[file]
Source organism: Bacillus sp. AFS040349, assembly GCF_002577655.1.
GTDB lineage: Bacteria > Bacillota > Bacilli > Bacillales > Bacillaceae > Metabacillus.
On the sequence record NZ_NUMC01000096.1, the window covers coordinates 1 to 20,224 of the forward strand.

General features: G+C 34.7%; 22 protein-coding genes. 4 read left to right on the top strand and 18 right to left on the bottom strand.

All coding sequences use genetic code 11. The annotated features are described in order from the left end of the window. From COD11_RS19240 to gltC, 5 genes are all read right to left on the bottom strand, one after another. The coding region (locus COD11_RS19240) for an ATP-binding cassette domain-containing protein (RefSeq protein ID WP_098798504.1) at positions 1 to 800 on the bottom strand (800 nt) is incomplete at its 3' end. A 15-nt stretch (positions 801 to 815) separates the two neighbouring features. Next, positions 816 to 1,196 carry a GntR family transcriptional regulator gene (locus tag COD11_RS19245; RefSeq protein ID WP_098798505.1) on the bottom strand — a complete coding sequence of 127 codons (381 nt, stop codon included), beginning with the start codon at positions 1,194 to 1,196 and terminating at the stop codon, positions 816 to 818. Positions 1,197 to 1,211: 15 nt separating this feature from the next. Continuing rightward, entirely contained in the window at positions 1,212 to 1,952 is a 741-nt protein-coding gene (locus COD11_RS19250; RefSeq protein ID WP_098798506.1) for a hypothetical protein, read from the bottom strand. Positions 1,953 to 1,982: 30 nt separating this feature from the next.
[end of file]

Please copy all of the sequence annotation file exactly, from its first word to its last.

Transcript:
Source organism: Bacillus sp. AFS040349, assembly GCF_002577655.1.
GTDB lineage: Bacteria > Bacillota > Bacilli > Bacillales > Bacillaceae > Metabacillus.
On the sequence record NZ_NUMC01000096.1, the window covers coordinates 1 to 20,224 of the forward strand.

General features: G+C 34.7%; 22 protein-coding genes. 4 read left to right on the top strand and 18 right to left on the bottom strand.

All coding sequences use genetic code 11. The annotated features are described in order from the left end of the window. From COD11_RS19240 to gltC, 5 genes are all read right to left on the bottom strand, one after another. The coding region (locus COD11_RS19240) for an ATP-binding cassette domain-containing protein (RefSeq protein ID WP_098798504.1) at positions 1 to 800 on the bottom strand (800 nt) is incomplete at its 3' end. A 15-nt stretch (positions 801 to 815) separates the two neighbouring features. Next, positions 816 to 1,196 carry a GntR family transcriptional regulator gene (locus tag COD11_RS19245; RefSeq protein ID WP_098798505.1) on the bottom strand — a complete coding sequence of 127 codons (381 nt, stop codon included), beginning with the start codon at positions 1,194 to 1,196 and terminating at the stop codon, positions 816 to 818. Positions 1,197 to 1,211: 15 nt separating this feature from the next. Continuing rightward, entirely contained in the window at positions 1,212 to 1,952 is a 741-nt protein-coding gene (locus COD11_RS19250; RefSeq protein ID WP_098798506.1) for a hypothetical protein, read from the bottom strand. Positions 1,953 to 1,982: 30 nt separating this feature from the next.